Some signs of this are already evident. In 2004 the number of companies that were required to pay into the NFRK was cut so that the government could spend a greater share of the oil windfall, and it has already pledged to boost wages and pensions further over the medium term. While the currently low debt burden suggests that it would be possible to finance even a large rise in spending, this would complicate monetary and exchange rate management, making it harder to reduce inflation. Moreover, by boosting permanent spending on wages and pensions, the government may limit its room for manoeuvre later if there is a large and sustained fall in oil prices.
Recognising the challenge of managing the country’s oil wealth in a way that minimises the associated economic risks, the authorities have recently revised the framework underpinning the NFRK. The changes, which will take effect in 2007, aim both to strike a balance between meeting current development needs and providing a savings vehicle for future generations, and to enhance the transparency of the oil fund. Nonetheless, the key to future success will be for this transition to be well managed, and for any resulting increase in spending to be made with an eye on macroeconomic management as well as fiscal sustainability.
The development of the oil and gas sector will also make diversification of the economy more difficult as it is likely to put strong upward pressure on the exchange rate over the medium term. Meeting this challenge will be tough. The business environment remains difficult and is arguably harsher than in most of Kazakhstan’s rating peers, with the probable exception of Russia. Key shortcomings include excessive bureaucracy, uncertainties over the legal environment, poor transparency and corruption.
In contrast to the government’s solid balance sheet, the broader country’s external balance sheet is another area that appears to compare less well with Kazakhstan’s rating peers. However, more than half of the country’s total debt stock is inter-company debt related to the development of the oil and gas sector. This is common practice in the oil industry, as debt investment carries more tax benefits than equity investment. The servicing schedule of this debt is not clearly defined (it tends to rise and fall with the oil price) and parent companies typically roll over obligations during difficult times. Excluding this debt, Kazakhstan’s debt ratios would compare well with those of its ‘BBB’ rating peers.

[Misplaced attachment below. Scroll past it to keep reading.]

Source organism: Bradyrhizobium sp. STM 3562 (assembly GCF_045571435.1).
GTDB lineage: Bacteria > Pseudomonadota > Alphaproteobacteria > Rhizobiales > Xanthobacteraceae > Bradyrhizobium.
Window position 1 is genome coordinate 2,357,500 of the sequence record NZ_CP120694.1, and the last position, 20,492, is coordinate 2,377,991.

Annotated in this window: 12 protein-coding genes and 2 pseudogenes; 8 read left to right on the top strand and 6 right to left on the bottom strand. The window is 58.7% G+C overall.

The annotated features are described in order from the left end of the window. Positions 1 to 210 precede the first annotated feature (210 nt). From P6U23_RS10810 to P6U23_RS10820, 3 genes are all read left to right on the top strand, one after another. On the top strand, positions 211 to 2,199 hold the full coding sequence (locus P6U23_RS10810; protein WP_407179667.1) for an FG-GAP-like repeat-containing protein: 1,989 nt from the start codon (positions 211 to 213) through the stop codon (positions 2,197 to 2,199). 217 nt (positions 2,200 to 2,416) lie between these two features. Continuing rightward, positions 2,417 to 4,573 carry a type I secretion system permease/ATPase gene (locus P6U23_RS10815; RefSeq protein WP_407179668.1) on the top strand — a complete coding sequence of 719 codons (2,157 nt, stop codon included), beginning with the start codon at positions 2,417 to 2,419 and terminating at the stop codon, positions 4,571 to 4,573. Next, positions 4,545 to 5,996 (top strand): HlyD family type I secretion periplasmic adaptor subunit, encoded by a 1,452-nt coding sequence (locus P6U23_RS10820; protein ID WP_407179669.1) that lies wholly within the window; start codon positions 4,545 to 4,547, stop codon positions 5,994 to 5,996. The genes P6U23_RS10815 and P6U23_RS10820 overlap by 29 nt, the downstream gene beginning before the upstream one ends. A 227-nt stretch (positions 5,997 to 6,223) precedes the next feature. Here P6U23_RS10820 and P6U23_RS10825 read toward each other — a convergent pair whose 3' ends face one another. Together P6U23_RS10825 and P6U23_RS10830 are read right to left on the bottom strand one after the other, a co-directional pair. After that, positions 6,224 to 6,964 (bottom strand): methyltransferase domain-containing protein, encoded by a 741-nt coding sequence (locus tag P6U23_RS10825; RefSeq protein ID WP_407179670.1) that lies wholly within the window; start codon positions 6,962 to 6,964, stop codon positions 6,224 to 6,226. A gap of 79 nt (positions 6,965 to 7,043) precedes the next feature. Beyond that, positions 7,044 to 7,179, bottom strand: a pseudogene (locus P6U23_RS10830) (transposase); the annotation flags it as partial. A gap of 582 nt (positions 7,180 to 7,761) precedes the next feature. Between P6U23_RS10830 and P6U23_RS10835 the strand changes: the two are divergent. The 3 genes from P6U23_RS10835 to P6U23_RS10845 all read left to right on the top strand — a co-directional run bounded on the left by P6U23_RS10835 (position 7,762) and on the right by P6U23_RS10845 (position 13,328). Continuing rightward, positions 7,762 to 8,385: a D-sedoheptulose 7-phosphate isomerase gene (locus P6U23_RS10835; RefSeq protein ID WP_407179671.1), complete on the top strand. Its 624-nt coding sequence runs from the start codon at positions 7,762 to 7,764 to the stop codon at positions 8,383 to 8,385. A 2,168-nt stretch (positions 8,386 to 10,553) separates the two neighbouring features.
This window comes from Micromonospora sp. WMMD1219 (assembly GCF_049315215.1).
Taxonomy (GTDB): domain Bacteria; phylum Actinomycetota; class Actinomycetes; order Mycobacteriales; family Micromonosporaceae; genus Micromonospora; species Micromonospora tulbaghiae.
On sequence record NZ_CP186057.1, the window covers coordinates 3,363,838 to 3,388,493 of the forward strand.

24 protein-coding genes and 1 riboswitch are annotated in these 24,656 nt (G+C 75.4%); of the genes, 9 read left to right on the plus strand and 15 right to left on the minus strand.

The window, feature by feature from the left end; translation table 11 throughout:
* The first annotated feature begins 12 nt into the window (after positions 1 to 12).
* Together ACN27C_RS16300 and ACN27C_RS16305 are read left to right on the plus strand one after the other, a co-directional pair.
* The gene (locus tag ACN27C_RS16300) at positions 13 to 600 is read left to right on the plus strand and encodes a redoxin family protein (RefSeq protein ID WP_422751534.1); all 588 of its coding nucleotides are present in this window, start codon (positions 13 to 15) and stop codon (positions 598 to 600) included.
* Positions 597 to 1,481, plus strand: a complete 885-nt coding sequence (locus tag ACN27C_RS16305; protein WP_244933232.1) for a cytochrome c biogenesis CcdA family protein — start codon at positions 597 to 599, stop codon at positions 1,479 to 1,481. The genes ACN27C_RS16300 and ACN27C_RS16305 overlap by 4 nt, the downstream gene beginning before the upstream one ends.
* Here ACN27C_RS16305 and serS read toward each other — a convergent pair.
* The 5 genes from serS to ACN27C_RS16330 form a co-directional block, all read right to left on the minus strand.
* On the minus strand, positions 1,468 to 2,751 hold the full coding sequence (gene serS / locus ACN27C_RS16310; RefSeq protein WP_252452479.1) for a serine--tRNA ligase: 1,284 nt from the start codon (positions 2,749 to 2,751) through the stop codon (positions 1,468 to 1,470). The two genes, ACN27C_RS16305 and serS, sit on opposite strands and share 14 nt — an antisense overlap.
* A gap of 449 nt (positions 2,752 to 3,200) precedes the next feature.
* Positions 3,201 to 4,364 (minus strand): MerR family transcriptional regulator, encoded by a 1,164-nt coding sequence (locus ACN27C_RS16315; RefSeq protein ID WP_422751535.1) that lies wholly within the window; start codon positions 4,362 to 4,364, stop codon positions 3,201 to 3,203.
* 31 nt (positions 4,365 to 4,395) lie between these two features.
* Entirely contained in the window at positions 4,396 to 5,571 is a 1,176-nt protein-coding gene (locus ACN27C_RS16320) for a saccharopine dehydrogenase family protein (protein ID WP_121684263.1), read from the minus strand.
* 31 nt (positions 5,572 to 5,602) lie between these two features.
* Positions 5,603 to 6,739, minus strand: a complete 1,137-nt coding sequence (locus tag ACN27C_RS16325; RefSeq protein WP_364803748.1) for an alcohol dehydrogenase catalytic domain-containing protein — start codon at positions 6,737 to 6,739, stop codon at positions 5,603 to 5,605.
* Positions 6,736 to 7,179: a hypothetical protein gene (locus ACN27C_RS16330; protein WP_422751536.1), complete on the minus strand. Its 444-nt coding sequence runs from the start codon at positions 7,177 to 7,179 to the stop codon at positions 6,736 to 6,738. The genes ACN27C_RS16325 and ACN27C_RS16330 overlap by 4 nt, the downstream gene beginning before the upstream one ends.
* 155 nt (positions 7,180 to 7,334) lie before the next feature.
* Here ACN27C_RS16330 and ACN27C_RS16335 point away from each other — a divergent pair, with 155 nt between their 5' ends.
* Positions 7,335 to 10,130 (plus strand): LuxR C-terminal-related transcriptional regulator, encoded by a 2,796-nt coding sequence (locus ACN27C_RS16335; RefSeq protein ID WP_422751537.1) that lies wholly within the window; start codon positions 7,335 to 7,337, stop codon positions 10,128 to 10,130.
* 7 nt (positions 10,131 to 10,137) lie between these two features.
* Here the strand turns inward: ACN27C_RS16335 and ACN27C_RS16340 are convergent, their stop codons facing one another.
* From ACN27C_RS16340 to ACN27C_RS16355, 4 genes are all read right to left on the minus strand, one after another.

Because of the assumptions made about FDI debt servicing, the debt service ratio is above the ‘BBB’ median and the liquidity ratio – the ratio of liquid external assets to liabilities – is far below it. However, the government’s debt servicing obligations are low, at less than 3% of current account receipts, and the liquidity ratio is improving. Indeed, it has risen to over 90% compared with just 52% in 2001, and is expected to rise further over the coming period, reaching 103% in 2007. If the assets of the NFRK were included in the calculation, the ratio would look far stronger, at 141% this year and rising to an estimated 149% in 2007 – in line with the ‘BBB’ median – which is forecast to hover close to 150% during 2006-2007.
Political risk is also a significant factor for the rating. On the positive side, President Nazarbayev’s continued dominance and the smooth passing of the 2005 presidential elections – in stark contrast to some other elections in the region – has ensured that the domestic political scene has remained stable since independence. In turn, this has underpinned the stable and pro-reform economic policy stance.
However, more negatively, such a centralised system means that succession risks are higher in Kazakhstan than in most of its rating peers. As President Nazarbayev is relatively young and appears to be in good health, uncertainty over Kazakhstan’s future leadership is more of a long-term issue than a near-term concern. However, rumours of rivalries and rising tensions within political inner circles suggest that a damaging power struggle between potential successors at some point cannot be ruled out. In addition, while Fitch’s central expectation is for the broad social stability that has characterised the past decade to continue, underpinned by government efforts to meet social needs, the possibility of rising unrest and/or spillover effects from less stable neighbours cannot be completely dismissed.
Sharon Raj is a senior director in the sovereign team at Fitch Ratings, one of the big three international credit rating agencies. Fitch has over 1,700 employees with offices worldwide and is dedicated to providing high quality credit analysis to over 6,200 subscribers around the world. Coverage on the Commonwealth of Independent States is coordinated through its Moscow office and is expanding rapidly. Fitch currently rates over 90 sovereign governments, 3,800 banks and financial institutions and 1,700 corporations globally, including over 100 rated issuers in the CIS region, 15 of which are in Kazakhstan.